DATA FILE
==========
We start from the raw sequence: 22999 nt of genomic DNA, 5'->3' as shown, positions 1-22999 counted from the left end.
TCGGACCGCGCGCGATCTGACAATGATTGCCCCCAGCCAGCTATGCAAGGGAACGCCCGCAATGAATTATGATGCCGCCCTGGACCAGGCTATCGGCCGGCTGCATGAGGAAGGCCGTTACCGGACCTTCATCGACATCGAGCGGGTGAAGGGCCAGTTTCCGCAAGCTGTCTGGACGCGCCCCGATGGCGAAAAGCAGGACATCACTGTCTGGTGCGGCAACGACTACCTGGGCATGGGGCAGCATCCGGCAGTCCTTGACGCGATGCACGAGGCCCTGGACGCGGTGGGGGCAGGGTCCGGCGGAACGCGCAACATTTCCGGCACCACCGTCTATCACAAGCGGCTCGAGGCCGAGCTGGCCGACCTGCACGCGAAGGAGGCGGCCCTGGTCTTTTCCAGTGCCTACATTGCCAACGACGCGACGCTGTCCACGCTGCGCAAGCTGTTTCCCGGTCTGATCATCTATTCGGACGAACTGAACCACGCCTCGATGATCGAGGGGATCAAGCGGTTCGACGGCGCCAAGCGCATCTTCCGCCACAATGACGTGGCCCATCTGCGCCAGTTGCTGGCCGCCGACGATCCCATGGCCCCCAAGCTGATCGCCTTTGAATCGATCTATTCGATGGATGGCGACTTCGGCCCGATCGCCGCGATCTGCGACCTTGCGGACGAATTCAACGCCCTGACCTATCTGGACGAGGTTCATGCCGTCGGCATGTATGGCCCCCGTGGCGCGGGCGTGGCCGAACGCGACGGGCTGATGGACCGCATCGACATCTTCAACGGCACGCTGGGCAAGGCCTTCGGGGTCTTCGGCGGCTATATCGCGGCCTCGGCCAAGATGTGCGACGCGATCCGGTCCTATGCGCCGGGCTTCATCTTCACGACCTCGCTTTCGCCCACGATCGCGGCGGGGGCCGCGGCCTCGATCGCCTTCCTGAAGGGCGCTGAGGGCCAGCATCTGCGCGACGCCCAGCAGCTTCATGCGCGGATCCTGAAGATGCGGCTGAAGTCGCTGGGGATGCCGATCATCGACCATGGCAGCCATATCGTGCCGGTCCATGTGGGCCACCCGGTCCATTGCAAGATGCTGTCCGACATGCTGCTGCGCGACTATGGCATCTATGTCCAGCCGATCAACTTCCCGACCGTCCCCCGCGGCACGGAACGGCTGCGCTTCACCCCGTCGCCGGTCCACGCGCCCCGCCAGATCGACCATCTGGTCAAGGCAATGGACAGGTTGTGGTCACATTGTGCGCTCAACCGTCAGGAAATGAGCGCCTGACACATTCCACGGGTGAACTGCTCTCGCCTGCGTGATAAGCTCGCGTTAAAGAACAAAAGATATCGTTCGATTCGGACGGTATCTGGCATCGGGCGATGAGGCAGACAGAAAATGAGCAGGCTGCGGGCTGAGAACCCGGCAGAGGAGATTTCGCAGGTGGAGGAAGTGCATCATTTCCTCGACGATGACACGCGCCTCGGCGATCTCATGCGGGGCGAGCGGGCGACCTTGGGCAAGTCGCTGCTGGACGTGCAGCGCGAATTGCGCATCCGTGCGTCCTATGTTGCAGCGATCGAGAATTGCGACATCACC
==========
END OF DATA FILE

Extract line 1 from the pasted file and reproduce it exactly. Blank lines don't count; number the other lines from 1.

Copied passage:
We start from the raw sequence: 22999 nt of genomic DNA, 5'->3' as shown, positions 1-22999 counted from the left end.